Thousands of protesters took to the streets in El Salvador a week after the Central American nation became the first in the world to adopt bitcoin as its legal currency alongside the US dollar.
Most marchers in El Salvador’s capital of San Salvador were peaceful, but some smashed and torched at least one bitcoin ATM on Wednesday, according to reports. Some wore shirts that read “NO To Bitcoin” and sprayed anti-bitcoin graffiti along protest routes. Others carried signs with the bitcoin logo crossed out.
President Nayib Bukele’s controversial rollout of a digital bitcoin wallet in the country has reportedly been plagued with issues, and the service has frequently been down for maintenance.
Bitcoin’s price tanked as much as 16 percent on the day that El Salvador adopted it — and reportedly right after the country’s government had bought 400 bitcoin, worth at the time about $21 million, making it the first country to put bitcoin on its balance sheet and hold it in its reserves.
Bukele said the country bought another 150 bitcoin after the drop.
“What the government is doing is arrogant, it is authoritarianism,” 49-year-old protester Dora Rivera told Reuters.
Wednesday’s march was the first major protest against Bukele since he took office in 2019. It took place on El Salvador’s bicentennial.
Proponents of the bitcoin law argue that it will help the 70 percent of the country’s citizens who don’t have bank accounts access financial services.
They also say citizens living abroad who want to send money back to their families will be able to use bitcoin to avoid pricey money transfer services. About a quarter of El Salvador’s citizens live in the US and last year, they sent home more than $6 billion in remittances, Bukele has previously said.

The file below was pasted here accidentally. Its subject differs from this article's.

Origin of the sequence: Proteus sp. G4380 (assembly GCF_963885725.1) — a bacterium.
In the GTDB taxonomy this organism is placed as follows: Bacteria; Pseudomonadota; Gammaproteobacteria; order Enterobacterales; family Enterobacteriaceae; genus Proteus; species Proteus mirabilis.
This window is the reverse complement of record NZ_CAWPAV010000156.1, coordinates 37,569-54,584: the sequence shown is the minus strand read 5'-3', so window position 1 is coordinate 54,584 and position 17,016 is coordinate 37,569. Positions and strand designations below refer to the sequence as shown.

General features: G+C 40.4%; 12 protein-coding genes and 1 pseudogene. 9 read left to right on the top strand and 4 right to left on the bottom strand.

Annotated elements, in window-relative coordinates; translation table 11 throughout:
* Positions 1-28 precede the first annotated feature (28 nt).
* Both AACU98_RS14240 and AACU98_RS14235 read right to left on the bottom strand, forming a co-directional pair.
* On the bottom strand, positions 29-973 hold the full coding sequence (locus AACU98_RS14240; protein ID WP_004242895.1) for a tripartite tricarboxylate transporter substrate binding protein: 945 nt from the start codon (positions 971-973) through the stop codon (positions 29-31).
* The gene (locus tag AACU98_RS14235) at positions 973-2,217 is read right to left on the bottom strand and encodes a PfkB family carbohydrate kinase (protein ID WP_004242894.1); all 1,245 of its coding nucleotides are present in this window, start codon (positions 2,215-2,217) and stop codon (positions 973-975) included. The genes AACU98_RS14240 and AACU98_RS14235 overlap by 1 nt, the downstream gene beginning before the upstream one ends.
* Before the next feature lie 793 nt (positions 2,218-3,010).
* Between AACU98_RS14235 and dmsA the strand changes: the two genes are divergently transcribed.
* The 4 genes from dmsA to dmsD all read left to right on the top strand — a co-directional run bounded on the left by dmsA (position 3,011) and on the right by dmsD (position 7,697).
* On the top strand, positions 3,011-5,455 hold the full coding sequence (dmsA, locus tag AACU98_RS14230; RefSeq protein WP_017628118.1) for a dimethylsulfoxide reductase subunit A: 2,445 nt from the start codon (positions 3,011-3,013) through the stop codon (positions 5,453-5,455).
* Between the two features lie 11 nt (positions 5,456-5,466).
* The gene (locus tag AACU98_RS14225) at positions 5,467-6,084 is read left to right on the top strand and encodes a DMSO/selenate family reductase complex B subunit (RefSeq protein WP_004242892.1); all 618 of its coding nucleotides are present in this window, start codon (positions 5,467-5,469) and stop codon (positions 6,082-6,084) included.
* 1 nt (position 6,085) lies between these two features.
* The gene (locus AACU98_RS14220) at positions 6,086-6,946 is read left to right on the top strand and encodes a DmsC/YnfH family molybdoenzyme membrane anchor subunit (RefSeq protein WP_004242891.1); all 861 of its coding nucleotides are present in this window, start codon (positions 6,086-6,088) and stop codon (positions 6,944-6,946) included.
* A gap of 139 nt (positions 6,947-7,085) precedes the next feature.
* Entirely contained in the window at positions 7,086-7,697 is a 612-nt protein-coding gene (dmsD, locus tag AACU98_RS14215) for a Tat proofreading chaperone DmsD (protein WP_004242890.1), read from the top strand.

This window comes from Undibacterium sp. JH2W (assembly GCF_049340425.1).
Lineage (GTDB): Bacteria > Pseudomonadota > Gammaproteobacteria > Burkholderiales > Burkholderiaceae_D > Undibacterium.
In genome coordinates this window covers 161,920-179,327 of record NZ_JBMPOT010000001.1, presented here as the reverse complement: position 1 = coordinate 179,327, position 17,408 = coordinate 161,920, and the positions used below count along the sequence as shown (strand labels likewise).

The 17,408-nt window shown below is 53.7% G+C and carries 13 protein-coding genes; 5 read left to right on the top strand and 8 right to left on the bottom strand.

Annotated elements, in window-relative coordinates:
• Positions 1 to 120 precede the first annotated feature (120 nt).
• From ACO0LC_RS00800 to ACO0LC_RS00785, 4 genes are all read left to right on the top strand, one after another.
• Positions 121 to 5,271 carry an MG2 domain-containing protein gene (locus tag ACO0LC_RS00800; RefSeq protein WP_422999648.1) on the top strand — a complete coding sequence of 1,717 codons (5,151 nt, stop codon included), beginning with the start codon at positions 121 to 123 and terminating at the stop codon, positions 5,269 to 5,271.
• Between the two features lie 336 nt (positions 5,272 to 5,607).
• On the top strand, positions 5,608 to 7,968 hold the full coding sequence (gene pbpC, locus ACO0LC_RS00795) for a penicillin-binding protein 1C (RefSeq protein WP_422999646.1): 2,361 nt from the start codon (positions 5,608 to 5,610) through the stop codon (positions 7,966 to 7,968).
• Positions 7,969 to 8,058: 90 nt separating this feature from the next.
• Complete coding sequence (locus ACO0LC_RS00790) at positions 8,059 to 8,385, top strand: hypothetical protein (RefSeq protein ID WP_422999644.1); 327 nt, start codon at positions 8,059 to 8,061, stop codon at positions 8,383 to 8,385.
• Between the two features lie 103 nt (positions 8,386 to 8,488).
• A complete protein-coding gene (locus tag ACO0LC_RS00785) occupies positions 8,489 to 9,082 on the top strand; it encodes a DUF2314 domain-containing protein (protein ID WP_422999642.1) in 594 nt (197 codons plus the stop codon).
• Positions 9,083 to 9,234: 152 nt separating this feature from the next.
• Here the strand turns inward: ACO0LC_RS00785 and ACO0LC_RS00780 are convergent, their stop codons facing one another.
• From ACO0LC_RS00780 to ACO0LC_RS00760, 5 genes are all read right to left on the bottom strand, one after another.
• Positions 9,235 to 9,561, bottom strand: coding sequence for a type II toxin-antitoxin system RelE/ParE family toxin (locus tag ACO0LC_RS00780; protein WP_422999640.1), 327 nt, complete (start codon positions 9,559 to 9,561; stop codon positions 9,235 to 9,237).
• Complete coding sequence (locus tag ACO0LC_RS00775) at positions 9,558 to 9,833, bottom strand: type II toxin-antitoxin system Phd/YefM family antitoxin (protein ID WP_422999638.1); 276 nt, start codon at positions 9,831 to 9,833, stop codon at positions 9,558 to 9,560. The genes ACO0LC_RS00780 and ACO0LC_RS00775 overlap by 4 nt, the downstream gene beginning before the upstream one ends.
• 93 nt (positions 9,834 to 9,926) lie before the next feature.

But critics say that adopting bitcoin is a flashy ploy by Bukele’s party to distract from the country’s severe economic issues.
“Bitcoin was a very big economic decision, and it was done totally illogically, sent to congress and passed the same day,” opposition lawmaker Claudia Ortiz told Bloomberg. “We are going through a profound fiscal crisis with high cost of living and unemployment and the government’s response, instead of serious economic policy, is to adopt bitcoin as legal tender.”
On Twitter, Bukele claimed that the vast majority of protesters were complicit in vandalism.
“They say the ‘vandalism’ was the work of ‘infiltrators,’ but there has been vandalism in ALL their demonstrations,” Bukele wrote. “And why weren’t there any shouts of ‘stop,’ or ‘Don’t do that’?”
The protesters — who organizers estimated numbered about 4,500 — were also marching against what they said were power grabs by Bukele.
In May, Bukele’s party fired five judges on the constitutional panel of the country’s supreme court and filled their spots with friendlier replacements. Shortly afterward, the court tossed aside what had long been interpreted as a constitutional ban on consecutive presidential terms, setting the stage for Bukele to potentially seek re-election in 2024.
With will fire, wires